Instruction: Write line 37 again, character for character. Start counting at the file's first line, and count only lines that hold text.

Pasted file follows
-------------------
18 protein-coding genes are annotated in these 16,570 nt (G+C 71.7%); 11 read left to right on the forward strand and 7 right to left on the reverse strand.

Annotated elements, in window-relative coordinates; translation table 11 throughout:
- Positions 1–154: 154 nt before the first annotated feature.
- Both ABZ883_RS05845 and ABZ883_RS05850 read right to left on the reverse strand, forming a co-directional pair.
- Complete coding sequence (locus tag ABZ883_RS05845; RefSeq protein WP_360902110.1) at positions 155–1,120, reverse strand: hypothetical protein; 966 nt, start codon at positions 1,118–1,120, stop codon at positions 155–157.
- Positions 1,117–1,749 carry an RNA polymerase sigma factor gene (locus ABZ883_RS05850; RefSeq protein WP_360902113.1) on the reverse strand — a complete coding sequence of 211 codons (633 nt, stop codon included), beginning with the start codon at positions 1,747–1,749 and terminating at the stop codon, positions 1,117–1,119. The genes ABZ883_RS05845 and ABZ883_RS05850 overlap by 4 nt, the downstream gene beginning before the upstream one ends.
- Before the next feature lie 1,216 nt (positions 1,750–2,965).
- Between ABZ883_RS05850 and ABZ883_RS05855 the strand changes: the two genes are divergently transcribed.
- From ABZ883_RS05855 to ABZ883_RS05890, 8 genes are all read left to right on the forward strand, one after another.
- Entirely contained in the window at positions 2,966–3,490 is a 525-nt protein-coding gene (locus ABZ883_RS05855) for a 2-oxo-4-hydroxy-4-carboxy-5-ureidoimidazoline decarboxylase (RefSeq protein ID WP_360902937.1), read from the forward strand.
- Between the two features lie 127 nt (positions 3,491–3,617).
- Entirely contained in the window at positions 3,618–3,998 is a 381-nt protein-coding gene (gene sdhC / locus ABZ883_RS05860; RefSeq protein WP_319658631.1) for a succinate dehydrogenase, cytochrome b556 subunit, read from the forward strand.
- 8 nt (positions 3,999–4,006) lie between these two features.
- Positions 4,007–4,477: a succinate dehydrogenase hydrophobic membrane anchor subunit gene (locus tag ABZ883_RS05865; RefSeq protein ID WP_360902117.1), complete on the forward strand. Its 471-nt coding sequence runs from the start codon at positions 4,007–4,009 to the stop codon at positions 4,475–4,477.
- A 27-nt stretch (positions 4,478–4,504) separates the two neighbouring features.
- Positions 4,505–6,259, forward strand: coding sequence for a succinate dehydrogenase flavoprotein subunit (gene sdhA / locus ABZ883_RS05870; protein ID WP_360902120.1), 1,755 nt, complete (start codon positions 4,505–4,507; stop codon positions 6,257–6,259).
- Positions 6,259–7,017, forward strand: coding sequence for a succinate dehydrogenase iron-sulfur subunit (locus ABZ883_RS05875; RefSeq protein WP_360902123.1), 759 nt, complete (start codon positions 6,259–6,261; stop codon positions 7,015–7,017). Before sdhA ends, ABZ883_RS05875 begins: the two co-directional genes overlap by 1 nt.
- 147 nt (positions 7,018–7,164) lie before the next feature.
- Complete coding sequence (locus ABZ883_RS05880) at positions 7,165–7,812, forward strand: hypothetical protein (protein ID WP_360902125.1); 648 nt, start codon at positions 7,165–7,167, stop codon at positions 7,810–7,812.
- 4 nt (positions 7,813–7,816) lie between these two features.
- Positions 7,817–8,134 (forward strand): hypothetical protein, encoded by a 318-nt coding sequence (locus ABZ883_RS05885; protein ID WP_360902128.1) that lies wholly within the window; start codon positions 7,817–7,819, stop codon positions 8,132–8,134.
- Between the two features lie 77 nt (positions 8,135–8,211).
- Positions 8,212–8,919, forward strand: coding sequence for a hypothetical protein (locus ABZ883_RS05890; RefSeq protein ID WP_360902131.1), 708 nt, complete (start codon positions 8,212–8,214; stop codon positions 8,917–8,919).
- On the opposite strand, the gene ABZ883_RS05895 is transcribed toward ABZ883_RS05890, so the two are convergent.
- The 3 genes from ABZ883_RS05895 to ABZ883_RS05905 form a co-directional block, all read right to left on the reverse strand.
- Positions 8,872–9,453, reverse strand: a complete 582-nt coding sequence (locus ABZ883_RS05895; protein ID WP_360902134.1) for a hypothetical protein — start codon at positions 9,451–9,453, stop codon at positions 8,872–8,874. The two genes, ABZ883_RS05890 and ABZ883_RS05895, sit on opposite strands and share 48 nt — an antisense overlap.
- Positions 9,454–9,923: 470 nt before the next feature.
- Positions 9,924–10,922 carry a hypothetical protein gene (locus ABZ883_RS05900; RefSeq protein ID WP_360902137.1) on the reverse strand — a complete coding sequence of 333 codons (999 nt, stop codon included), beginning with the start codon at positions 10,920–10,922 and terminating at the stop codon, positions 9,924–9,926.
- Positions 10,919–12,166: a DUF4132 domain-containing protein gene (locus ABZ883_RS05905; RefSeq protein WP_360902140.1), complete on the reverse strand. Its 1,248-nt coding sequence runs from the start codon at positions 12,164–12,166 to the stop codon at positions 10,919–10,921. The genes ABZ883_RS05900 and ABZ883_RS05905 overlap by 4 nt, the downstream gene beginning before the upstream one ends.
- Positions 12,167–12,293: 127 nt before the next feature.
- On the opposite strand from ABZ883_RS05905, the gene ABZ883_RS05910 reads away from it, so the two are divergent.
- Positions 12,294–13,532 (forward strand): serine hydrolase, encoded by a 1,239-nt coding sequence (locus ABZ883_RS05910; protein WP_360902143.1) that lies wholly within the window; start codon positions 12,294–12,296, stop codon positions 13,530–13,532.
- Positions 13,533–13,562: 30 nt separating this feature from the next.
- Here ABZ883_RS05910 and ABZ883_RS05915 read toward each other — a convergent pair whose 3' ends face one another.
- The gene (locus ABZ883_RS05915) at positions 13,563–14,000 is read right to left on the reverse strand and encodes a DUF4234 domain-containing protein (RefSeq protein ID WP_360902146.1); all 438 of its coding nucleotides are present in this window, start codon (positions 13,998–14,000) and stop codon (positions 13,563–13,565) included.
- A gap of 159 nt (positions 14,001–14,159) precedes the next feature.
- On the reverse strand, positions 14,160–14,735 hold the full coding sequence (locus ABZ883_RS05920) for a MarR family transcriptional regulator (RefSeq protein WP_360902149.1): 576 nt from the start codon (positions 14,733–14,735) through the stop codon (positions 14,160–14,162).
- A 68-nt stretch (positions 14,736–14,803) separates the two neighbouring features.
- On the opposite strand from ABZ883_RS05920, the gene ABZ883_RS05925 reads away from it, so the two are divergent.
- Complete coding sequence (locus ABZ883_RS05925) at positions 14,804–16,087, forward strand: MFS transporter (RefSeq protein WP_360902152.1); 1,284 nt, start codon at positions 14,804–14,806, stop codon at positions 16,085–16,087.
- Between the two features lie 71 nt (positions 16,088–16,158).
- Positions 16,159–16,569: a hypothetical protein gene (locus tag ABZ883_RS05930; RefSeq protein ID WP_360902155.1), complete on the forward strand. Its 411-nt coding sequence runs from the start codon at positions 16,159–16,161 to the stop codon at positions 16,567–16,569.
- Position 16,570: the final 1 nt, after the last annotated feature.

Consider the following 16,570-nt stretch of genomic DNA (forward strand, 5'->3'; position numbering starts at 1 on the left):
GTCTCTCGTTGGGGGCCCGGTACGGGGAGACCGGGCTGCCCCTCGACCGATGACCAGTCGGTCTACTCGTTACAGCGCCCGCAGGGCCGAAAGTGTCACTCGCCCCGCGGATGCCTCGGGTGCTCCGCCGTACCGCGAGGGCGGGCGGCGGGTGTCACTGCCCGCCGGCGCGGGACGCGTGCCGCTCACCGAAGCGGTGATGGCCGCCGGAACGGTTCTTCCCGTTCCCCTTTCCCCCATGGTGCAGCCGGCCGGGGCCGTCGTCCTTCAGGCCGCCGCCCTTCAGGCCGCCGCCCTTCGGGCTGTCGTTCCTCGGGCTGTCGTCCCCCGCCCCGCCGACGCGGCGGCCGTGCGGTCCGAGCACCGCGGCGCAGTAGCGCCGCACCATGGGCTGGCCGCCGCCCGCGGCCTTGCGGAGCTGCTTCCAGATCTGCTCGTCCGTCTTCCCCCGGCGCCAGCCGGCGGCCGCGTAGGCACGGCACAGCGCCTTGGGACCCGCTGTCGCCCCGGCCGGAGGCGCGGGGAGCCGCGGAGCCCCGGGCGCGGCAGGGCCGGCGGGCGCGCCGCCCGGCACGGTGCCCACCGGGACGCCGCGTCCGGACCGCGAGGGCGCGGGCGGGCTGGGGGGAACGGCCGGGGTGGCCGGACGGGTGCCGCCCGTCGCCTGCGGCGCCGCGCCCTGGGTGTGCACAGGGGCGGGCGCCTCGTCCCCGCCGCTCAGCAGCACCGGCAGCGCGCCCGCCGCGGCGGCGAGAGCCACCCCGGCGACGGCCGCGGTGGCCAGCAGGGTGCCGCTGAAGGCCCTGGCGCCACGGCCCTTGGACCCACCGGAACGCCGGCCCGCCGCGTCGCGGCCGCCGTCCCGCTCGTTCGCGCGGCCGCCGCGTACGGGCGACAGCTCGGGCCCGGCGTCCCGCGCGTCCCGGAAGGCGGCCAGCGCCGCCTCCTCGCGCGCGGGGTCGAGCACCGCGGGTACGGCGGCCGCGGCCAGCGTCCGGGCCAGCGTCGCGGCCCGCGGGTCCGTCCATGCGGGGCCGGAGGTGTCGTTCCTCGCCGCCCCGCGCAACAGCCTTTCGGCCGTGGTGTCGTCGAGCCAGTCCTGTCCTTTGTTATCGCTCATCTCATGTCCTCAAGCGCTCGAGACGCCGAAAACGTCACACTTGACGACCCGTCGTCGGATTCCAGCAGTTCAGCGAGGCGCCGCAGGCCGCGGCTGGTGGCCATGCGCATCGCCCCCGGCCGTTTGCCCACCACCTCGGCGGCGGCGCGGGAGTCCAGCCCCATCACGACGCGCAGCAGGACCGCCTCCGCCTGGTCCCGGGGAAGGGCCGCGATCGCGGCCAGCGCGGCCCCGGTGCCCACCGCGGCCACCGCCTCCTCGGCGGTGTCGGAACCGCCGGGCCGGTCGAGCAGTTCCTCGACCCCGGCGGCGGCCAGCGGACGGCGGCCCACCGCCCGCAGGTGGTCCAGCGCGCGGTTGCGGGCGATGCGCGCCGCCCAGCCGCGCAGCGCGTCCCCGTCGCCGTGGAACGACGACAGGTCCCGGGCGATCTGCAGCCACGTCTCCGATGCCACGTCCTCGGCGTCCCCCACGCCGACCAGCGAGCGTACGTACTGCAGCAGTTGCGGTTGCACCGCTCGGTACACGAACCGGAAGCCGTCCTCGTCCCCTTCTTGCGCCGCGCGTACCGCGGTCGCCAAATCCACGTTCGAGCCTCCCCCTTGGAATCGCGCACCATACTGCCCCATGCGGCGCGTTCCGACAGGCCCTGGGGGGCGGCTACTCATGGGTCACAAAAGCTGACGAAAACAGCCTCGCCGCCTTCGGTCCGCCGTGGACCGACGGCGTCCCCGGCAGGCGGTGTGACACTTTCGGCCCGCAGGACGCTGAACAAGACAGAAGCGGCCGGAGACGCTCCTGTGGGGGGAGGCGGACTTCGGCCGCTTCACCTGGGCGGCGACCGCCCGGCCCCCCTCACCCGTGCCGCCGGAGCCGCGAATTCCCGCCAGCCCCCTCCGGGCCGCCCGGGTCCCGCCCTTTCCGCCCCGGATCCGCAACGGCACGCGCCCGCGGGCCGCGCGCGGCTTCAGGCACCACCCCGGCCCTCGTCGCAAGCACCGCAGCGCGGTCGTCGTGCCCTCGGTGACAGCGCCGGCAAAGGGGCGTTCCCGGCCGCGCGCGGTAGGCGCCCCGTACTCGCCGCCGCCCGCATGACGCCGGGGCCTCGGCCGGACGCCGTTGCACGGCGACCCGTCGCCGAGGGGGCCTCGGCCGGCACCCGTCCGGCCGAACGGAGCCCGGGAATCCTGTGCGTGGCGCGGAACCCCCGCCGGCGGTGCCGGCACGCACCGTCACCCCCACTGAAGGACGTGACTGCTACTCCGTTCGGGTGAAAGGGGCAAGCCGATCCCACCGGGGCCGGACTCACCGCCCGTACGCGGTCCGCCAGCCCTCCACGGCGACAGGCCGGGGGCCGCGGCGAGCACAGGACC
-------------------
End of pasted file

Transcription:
- On the reverse strand, positions 14,160–14,735 hold the full coding sequence (locus ABZ883_RS05920) for a MarR family transcriptional regulator (RefSeq protein WP_360902149.1): 576 nt from the start codon (positions 14,733–14,735) through the stop codon (positions 14,160–14,162).